Savchenko: Appeal delayed while psychiatric assessment goes right ahead
A Basmanny Court judge in Moscow has yet again postponed the hearing into Nadiya Savchenko’s appeal against her forced admission and psychiatric assessment in the notorious Serbski Institute. The new hearing date is set for Nov 11, with its outcome entirely meaningless since the Ukrainian officer was forcibly taken to the institute on Oct 10.
The decision to adjourn the hearing was taken behind closed doors, with the press and public excluded. Nadiya’s mother, Mariya Savchenko was also not allowed to attend. Lawyer Mark Feygin demanded that Nadiya Savchenko be brought to the court, however the investigator claimed that this would interrupt the assessment, and could supposedly influence its outcome.
Since the assessment normally takes 30 days, the scheduling of the appeal against it for after this period is overtly cynical. Since the latest period of detention runs out on Oct 30, Savchenko will probably have to be brought to the court then anyway.
It was learned at the end of August that Savchenko was to be forced to undergo a so-called psychiatric examination at the Serbsky Institute.
Savchenko condemned this ‘examination’ as illegal. A statement was made public by her lawyer Mark Feygin in which she said that she “was illegally abducted from Ukraine, unlawfully brought to the Russian Federation and is being held here illegally” She said that she would be refusing to speak with the clinic staff; to give any kind of testimony; to answer any questions in writing or verbally; to fill in any forms or undergo any tests.
The Serbsky Institute gained notoriety in Soviet times for its application of punitive psychiatry and there are very legitimate concerns regarding the possible methods which could be used against the Ukrainian officer. These concerns were set out in an appeal signed by a number of Ukrainian psychiatrists, including Semyon Gluzman, a victim of Soviet punitive psychiatry.
Nadiya Savchenko was taken prisoner in the Luhansk oblast by militants from the self-proclaimed Luhansk People’s Republic on June 17 or 18. Two days laterappeared of her being interrogated by the militants. She demonstrated courage during the interrogation and refused to provide the information the militants demanded.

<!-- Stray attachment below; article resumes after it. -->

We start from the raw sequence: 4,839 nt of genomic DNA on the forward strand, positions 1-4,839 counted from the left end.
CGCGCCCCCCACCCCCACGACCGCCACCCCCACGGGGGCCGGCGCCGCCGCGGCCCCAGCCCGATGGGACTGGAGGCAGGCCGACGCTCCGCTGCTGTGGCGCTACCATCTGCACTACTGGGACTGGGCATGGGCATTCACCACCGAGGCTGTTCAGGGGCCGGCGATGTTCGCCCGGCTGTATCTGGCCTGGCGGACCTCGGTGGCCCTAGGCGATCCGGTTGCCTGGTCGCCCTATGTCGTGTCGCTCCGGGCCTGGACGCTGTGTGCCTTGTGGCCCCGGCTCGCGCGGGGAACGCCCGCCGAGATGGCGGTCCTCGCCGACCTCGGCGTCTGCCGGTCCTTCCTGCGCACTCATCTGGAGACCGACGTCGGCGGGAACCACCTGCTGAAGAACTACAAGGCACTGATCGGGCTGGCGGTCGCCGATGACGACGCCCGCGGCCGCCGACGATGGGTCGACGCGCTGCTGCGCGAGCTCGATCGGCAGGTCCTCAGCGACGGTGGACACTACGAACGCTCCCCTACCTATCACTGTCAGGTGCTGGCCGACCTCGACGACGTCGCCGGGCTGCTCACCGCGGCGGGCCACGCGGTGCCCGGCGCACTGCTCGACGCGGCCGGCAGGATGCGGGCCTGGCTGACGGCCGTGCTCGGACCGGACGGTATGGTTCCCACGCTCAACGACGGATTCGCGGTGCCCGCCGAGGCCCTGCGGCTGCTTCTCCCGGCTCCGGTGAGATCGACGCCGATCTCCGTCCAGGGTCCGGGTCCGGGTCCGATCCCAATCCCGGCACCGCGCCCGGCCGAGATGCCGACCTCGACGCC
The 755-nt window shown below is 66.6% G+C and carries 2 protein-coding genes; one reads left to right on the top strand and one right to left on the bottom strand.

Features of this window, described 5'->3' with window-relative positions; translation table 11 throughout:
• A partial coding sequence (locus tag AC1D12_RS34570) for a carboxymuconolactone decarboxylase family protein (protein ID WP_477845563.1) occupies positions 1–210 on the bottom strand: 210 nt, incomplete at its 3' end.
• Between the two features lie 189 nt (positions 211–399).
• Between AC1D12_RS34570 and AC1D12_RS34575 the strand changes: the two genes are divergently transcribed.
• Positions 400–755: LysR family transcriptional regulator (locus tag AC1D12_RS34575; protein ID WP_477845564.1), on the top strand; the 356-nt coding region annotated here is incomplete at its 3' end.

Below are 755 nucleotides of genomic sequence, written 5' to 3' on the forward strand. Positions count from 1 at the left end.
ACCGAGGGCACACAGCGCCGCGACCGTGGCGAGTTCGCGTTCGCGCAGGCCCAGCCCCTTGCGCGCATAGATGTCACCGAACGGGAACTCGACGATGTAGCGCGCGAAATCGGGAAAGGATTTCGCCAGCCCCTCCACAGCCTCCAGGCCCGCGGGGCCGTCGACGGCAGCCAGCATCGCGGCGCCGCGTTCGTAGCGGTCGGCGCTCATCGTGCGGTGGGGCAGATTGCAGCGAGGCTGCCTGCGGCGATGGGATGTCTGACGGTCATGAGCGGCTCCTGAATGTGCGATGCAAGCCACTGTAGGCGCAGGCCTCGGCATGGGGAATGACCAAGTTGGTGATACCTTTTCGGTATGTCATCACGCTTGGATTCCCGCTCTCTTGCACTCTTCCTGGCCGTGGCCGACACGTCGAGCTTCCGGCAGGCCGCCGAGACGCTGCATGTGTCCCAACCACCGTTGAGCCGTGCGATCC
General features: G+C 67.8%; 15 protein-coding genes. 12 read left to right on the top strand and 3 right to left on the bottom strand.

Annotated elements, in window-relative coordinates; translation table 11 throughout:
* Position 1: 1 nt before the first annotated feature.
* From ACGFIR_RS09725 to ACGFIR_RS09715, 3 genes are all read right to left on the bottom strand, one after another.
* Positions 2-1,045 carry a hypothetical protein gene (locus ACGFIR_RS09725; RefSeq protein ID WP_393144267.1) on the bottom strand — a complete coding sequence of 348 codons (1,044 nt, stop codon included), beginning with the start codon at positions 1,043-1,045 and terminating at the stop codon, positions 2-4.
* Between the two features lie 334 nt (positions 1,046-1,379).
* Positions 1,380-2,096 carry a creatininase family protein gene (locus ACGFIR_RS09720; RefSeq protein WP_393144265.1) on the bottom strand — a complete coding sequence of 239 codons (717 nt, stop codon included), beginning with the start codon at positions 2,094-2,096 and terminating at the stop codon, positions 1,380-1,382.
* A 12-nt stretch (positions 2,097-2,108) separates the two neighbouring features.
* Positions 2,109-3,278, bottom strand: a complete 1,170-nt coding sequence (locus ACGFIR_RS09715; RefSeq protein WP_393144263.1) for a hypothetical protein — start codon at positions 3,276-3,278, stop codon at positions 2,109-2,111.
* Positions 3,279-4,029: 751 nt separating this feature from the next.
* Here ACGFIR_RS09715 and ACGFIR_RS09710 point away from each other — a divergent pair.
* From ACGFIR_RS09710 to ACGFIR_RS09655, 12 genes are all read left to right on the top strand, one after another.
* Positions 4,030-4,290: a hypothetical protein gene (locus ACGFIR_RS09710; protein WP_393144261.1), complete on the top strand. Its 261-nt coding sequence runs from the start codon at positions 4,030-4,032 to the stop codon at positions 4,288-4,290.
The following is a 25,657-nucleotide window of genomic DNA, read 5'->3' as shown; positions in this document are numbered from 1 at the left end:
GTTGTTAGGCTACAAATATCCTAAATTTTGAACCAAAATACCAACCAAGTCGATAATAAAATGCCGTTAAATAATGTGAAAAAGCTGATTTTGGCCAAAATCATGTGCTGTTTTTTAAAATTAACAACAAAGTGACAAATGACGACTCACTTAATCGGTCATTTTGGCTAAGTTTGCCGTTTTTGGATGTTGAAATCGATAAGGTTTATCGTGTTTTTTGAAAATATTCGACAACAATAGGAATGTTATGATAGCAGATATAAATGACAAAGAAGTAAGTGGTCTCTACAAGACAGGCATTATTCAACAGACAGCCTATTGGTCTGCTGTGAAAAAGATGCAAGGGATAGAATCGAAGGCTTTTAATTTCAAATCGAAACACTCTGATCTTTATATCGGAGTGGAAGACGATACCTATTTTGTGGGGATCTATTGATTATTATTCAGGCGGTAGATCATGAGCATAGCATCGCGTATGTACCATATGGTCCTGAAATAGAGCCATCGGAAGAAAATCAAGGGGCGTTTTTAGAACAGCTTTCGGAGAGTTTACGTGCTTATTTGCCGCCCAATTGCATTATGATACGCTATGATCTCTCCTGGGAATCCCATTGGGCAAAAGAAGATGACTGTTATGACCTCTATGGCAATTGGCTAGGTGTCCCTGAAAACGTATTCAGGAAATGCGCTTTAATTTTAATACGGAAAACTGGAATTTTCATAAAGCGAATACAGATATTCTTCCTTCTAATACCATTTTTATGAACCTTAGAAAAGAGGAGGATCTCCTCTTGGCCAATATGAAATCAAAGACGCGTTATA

It then transpired that she was being held in a Russian SIZO. She was first remanded in custody by a Voronezh court on July 2, then on July 9 Russia’s Investigative Committeethat she was being charged with alleged “complicity in the group killing of two or more people carrying out official activities in a publicly hazardous manner for motives of political hatred”.
The investigators claimed that in June, as a member of the Aidar Battalion, Savchenko found out the whereabouts of a group of TV Rossiya journalists and other civilians outside Luhansk, and passed these to fighters who carried out a mortar attack which killed TV Rossiya employees Igor Kornelyuk and Anton Voloshin.
They also asserted that Savchenko had crossed the Russian border, without any documents, pretending to be a refugee. They alleged that she had been initially detained to establish her identity.
This story is totally denied by Savchenko who says she was forcibly taken across the border with a bag over her head and in handcuffs. The Russian investigators’ version is also wildly implausible. More details about the holes in the case, and the use of Russian TV to try to conceal them here.
The defence have provided compelling evidence showing that Savchenko had been captured before the Russian journalists were killed. Neither this, nor the discrepancies in the investigators’ story has had any impact on the courts and it seems likely that they are simply handing down the rulings demanded of them. The political nature of the detention and court proceedings is made abundantly clear by the court order from July 3 (and the investigators’ documents). This order refers to the Donbas region of Ukraine as the Donetsk and Luhansk People’s Republics,
Information about Monday’s (non)hearing and the photo of Mariya Savchenko from